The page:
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New report warns over economic costs of water stress and mismanagement

A new report which summarises the key findings of a research programme developed by the Economist Intelligence Unit (EIU) warns over the economic costs of water stress and mismanagement – in terms of  both water excess, as well as shortage.

Developed with support from the Swiss Agency for Development and Cooperation (SDC) and FONPLATADevelopment Bank,  the findings are informed by the research conducted for the Blue Peace Index programme.

The report says that the world has failed to manage its freshwater resources sustainably – the last century has seen an almost six-fold increase in withdrawal rates which has outpaced global population growth.

Driven by continued population growth, rising living standards, and the effects of climate change,  global demand for water is expected to continue to grow by around 1% per year until 2050.

The report says:

“ Demand of this magnitude will result in a sharp increase in the proportion of the world’s population – and the share of the global economy – that is subject to water scarcity.”……

“Just as the proportion of the global population and economy affected by scarcity is set to rise, so too is the share of those affected by regular flooding and rising sea levels.”

The report draws attention to an estimate which suggests that nearly 75% of all natural disasters between 2001 and 2018 were water-related. In addition, during the past 20 years floods and droughts affected over 3 billion people and caused total economic damage of almost US $700 billion.

Key findings in the report include:

  • Agriculture is by far the biggest consumer of water, accounting for up to 90% of total consumption in certain countries.
  • The industrial sector, which uses water as a direct input into products and for a range of processes,  accounts for a major share of water consumption in many developed markets.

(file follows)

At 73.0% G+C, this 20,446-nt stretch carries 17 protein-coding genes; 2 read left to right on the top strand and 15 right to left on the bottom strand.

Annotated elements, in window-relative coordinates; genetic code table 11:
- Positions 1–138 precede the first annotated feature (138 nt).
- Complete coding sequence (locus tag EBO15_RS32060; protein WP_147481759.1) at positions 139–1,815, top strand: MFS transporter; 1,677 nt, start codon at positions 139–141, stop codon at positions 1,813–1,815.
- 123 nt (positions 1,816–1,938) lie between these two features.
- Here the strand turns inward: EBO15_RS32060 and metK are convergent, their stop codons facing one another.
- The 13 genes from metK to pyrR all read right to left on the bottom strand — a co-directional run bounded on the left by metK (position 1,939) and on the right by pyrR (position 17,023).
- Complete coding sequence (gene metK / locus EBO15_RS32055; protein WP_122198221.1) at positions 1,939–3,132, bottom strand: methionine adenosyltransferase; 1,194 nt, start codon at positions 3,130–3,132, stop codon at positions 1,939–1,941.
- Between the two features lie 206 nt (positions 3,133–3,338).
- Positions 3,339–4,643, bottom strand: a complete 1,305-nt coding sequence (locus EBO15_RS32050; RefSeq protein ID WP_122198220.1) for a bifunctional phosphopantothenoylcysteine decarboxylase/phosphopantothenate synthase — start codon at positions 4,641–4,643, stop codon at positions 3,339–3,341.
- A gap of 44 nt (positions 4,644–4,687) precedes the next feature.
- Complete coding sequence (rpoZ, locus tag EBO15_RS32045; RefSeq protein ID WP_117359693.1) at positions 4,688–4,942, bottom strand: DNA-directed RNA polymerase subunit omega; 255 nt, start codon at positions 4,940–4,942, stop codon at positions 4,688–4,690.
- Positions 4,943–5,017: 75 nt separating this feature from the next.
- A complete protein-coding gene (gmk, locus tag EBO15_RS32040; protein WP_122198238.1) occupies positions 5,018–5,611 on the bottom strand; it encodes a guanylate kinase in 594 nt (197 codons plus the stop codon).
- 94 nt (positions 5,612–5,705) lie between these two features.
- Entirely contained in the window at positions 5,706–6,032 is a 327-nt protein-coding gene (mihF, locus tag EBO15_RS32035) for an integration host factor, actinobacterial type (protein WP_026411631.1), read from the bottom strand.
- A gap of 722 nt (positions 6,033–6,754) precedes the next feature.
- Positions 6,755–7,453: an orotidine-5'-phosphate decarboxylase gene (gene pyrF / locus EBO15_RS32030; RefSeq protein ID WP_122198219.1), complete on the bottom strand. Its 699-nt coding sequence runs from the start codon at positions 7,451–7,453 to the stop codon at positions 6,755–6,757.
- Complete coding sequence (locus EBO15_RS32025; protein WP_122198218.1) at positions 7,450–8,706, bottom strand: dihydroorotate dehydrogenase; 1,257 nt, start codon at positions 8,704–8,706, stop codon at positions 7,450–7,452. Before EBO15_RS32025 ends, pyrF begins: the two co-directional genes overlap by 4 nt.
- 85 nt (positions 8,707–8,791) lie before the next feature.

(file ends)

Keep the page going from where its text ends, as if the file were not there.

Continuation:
• Securing access to safe water, sanitation and hygiene at the workplace is essential for employees’ wellbeing and productivity for all businesses.
  • Water ecosystems,  including crop pollination, water purification and regulation, flood protection, erosion control, and carbon sequestration,  provide a range of services that are essential for human life and wellbeing.

The report says that the complex nature of water systems sometimes present inherent tradeoffs between the vital interests of individual stakeholders.

However, it concludes that there are “clear steps that governments, companies and households alike can take to reduce the economic cost of water stress and mismanagement in the decades to come.”

The report makes the following recommendations:

  • Governments and policymakers need to move sustainable water management, including at basin and transboundary level, to the top of their agenda.
  • Businesses and investors should improve their accounting and assessment of the impact and risk that their water footprint has on their bottom line.
  • Communities need to understand their direct and indirect water footprint and consider the value of water more holistically.

Click here to download the report in full.

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